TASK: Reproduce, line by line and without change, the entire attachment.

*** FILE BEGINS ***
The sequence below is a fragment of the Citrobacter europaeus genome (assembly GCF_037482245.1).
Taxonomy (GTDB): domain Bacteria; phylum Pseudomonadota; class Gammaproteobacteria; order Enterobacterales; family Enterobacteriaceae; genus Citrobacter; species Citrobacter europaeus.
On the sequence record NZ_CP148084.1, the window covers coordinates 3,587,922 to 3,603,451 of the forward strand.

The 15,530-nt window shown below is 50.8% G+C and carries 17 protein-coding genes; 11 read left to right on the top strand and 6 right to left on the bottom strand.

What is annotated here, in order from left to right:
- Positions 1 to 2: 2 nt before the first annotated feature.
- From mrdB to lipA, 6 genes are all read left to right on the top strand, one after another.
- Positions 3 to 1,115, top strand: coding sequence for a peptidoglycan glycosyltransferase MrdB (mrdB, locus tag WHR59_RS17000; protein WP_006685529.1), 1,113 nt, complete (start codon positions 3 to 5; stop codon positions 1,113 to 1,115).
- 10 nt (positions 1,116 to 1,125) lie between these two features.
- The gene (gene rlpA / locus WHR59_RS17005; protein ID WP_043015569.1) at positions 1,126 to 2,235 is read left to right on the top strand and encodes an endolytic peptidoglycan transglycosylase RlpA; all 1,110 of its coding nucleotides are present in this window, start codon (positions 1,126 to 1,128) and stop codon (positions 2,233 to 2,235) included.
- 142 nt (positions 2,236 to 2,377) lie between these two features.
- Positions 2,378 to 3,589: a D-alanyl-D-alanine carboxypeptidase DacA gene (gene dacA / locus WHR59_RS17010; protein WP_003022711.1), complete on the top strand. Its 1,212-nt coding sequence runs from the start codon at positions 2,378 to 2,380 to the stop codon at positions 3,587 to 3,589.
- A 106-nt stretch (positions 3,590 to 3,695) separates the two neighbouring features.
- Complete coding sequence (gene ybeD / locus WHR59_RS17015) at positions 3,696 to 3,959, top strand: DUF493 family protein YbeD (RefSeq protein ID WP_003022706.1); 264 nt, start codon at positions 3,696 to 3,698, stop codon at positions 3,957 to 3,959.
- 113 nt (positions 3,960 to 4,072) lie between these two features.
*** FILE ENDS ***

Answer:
The sequence below is a fragment of the Citrobacter europaeus genome (assembly GCF_037482245.1).
Taxonomy (GTDB): domain Bacteria; phylum Pseudomonadota; class Gammaproteobacteria; order Enterobacterales; family Enterobacteriaceae; genus Citrobacter; species Citrobacter europaeus.
On the sequence record NZ_CP148084.1, the window covers coordinates 3,587,922 to 3,603,451 of the forward strand.

The 15,530-nt window shown below is 50.8% G+C and carries 17 protein-coding genes; 11 read left to right on the top strand and 6 right to left on the bottom strand.

What is annotated here, in order from left to right:
- Positions 1 to 2: 2 nt before the first annotated feature.
- From mrdB to lipA, 6 genes are all read left to right on the top strand, one after another.
- Positions 3 to 1,115, top strand: coding sequence for a peptidoglycan glycosyltransferase MrdB (mrdB, locus tag WHR59_RS17000; protein WP_006685529.1), 1,113 nt, complete (start codon positions 3 to 5; stop codon positions 1,113 to 1,115).
- 10 nt (positions 1,116 to 1,125) lie between these two features.
- The gene (gene rlpA / locus WHR59_RS17005; protein ID WP_043015569.1) at positions 1,126 to 2,235 is read left to right on the top strand and encodes an endolytic peptidoglycan transglycosylase RlpA; all 1,110 of its coding nucleotides are present in this window, start codon (positions 1,126 to 1,128) and stop codon (positions 2,233 to 2,235) included.
- 142 nt (positions 2,236 to 2,377) lie between these two features.
- Positions 2,378 to 3,589: a D-alanyl-D-alanine carboxypeptidase DacA gene (gene dacA / locus WHR59_RS17010; protein WP_003022711.1), complete on the top strand. Its 1,212-nt coding sequence runs from the start codon at positions 2,378 to 2,380 to the stop codon at positions 3,587 to 3,589.
- A 106-nt stretch (positions 3,590 to 3,695) separates the two neighbouring features.
- Complete coding sequence (gene ybeD / locus WHR59_RS17015) at positions 3,696 to 3,959, top strand: DUF493 family protein YbeD (RefSeq protein ID WP_003022706.1); 264 nt, start codon at positions 3,696 to 3,698, stop codon at positions 3,957 to 3,959.
- 113 nt (positions 3,960 to 4,072) lie between these two features.